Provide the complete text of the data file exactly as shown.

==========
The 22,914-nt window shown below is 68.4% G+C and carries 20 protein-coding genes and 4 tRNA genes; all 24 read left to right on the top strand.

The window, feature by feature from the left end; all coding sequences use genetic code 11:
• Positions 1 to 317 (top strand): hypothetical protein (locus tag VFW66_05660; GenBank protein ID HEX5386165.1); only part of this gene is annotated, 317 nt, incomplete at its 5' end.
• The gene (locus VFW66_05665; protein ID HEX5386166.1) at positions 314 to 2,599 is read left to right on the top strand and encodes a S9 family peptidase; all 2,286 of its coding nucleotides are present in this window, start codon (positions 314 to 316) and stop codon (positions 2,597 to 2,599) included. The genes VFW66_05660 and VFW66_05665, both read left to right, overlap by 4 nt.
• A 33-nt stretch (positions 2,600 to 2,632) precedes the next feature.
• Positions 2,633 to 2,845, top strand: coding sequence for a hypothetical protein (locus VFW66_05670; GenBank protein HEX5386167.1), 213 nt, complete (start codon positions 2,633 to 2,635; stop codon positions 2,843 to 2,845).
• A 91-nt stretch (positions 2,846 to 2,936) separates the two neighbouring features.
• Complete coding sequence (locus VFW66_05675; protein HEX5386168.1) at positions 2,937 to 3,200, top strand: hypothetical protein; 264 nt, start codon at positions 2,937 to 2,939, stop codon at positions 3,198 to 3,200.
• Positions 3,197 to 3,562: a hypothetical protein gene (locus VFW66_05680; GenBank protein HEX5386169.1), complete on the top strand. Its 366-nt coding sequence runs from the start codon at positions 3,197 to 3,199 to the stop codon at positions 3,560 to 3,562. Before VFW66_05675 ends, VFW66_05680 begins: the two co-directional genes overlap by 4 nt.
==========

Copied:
The 22,914-nt window shown below is 68.4% G+C and carries 20 protein-coding genes and 4 tRNA genes; all 24 read left to right on the top strand.

The window, feature by feature from the left end; all coding sequences use genetic code 11:
• Positions 1 to 317 (top strand): hypothetical protein (locus tag VFW66_05660; GenBank protein ID HEX5386165.1); only part of this gene is annotated, 317 nt, incomplete at its 5' end.
• The gene (locus VFW66_05665; protein ID HEX5386166.1) at positions 314 to 2,599 is read left to right on the top strand and encodes a S9 family peptidase; all 2,286 of its coding nucleotides are present in this window, start codon (positions 314 to 316) and stop codon (positions 2,597 to 2,599) included. The genes VFW66_05660 and VFW66_05665, both read left to right, overlap by 4 nt.
• A 33-nt stretch (positions 2,600 to 2,632) precedes the next feature.
• Positions 2,633 to 2,845, top strand: coding sequence for a hypothetical protein (locus VFW66_05670; GenBank protein HEX5386167.1), 213 nt, complete (start codon positions 2,633 to 2,635; stop codon positions 2,843 to 2,845).
• A 91-nt stretch (positions 2,846 to 2,936) separates the two neighbouring features.
• Complete coding sequence (locus VFW66_05675; protein HEX5386168.1) at positions 2,937 to 3,200, top strand: hypothetical protein; 264 nt, start codon at positions 2,937 to 2,939, stop codon at positions 3,198 to 3,200.
• Positions 3,197 to 3,562: a hypothetical protein gene (locus VFW66_05680; GenBank protein HEX5386169.1), complete on the top strand. Its 366-nt coding sequence runs from the start codon at positions 3,197 to 3,199 to the stop codon at positions 3,560 to 3,562. Before VFW66_05675 ends, VFW66_05680 begins: the two co-directional genes overlap by 4 nt.